Figure 10 illustrates the effect of the bonding properties of fibers on the stress-strain behavior of a paper sheet. We simulated, using the FEM, an extension test using the same network but varied the bonding properties of fibers. The properties of the network are given in Table 1. If the bonds are rigid, the stress-strain curve is rather linear. The behavior is different from the case where the bonds are modeled with stiff breakable bonds in which case we see strain hardening as bonds deform and break. Figure 11 shows that for several fibers which are located near the loading edge, many of the bonds are broken so that the fibers are more free to move with the displaced edge.
Figure 10

Stress-strain curve of the network. Effect of bond properties on the stress-strain behavior of a paper sheet.

Figure 11

MD displacement fields. Effect of bond properties on the MD displacement fields. (a) Rigid bonds. (b) Stiff breakable bonds. Red color indicates maximum displacement, blue color minimum displacement.

Table 1

Fiber network properties

Fiber length

[mm]

2

Fiber width

[μm]

30

Fiber thickness

[μm]

10

Fiber basis weight

[g/m2]

8

Elastic modulus of fibers

[GPa]

35

Network size

[mm2]

4×4

Network thickness

[μm]

100

Number of fibers

 

1,400

4 Paper as continuous material

4.1 Continuum description of paper

At the macroscopic level, the paper structure can be considered as continuous solid material obeying the laws of continuum mechanics. The equilibrium equations together with constitutive laws form the basis of solid continuum mechanics. The continuum description of paper is a convenient approach to solve industrially relevant problems. However, paper is a heterogeneous and anisotropic viscoplastic material which makes it challenging to model even when the continuum description is used. In modeling applications, some simplifications are commonly needed. On a sufficiently large scale, paper can be considered to exhibit homogeneous material behavior. In addition, the anisotropic behavior of paper is often handled by assuming paper to behave orthotropically. An orthotropic material has three orthogonal planes of symmetry which can be chosen as coordinate planes. In the case of machine made paper, the principal material directions coincide with MD, CD and the thickness direction (ZD), as illustrated in Figure 12. Paper is very orthotropic, being much stiffer in MD than in CD or ZD. The value for the ratio between the elastic modulus in MD and CD is between 2 and 4 and for MD and ZD around 100.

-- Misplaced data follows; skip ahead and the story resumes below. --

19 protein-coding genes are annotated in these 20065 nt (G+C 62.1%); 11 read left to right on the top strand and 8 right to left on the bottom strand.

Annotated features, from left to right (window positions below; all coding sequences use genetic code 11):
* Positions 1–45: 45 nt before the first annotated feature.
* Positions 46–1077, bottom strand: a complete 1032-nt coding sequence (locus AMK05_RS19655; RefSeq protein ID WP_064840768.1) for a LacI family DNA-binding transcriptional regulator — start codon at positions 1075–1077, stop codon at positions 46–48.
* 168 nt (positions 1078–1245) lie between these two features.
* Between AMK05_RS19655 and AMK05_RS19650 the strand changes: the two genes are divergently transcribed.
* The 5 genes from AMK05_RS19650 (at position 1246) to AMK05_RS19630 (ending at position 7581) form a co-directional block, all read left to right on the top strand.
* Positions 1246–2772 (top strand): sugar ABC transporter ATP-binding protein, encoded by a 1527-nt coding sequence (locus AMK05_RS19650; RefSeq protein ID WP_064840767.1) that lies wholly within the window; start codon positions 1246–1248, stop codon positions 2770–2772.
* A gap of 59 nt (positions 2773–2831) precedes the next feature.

Figure 12

Principal material directions of paper. Principal material directions of machine made paper: MD, CD and ZD.